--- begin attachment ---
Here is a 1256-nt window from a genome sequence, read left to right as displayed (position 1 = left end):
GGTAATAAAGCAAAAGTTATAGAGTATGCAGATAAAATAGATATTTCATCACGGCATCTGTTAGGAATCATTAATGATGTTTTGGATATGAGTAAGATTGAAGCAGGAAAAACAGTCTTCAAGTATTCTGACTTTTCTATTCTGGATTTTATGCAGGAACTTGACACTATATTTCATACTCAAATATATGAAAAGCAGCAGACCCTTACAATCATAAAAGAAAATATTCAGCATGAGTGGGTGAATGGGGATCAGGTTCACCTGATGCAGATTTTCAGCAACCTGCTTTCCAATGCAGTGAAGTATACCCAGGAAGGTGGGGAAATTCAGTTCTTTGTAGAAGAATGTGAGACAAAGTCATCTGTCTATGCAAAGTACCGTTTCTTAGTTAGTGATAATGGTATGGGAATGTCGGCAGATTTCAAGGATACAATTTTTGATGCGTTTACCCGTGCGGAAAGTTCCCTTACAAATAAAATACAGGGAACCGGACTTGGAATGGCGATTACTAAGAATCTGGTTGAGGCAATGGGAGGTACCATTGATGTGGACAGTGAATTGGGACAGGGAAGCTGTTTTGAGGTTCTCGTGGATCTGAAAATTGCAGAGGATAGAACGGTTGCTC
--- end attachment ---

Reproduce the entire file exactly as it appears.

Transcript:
Here is a 1256-nt window from a genome sequence, read left to right as displayed (position 1 = left end):
GGTAATAAAGCAAAAGTTATAGAGTATGCAGATAAAATAGATATTTCATCACGGCATCTGTTAGGAATCATTAATGATGTTTTGGATATGAGTAAGATTGAAGCAGGAAAAACAGTCTTCAAGTATTCTGACTTTTCTATTCTGGATTTTATGCAGGAACTTGACACTATATTTCATACTCAAATATATGAAAAGCAGCAGACCCTTACAATCATAAAAGAAAATATTCAGCATGAGTGGGTGAATGGGGATCAGGTTCACCTGATGCAGATTTTCAGCAACCTGCTTTCCAATGCAGTGAAGTATACCCAGGAAGGTGGGGAAATTCAGTTCTTTGTAGAAGAATGTGAGACAAAGTCATCTGTCTATGCAAAGTACCGTTTCTTAGTTAGTGATAATGGTATGGGAATGTCGGCAGATTTCAAGGATACAATTTTTGATGCGTTTACCCGTGCGGAAAGTTCCCTTACAAATAAAATACAGGGAACCGGACTTGGAATGGCGATTACTAAGAATCTGGTTGAGGCAATGGGAGGTACCATTGATGTGGACAGTGAATTGGGACAGGGAAGCTGTTTTGAGGTTCTCGTGGATCTGAAAATTGCAGAGGATAGAACGGTTGCTC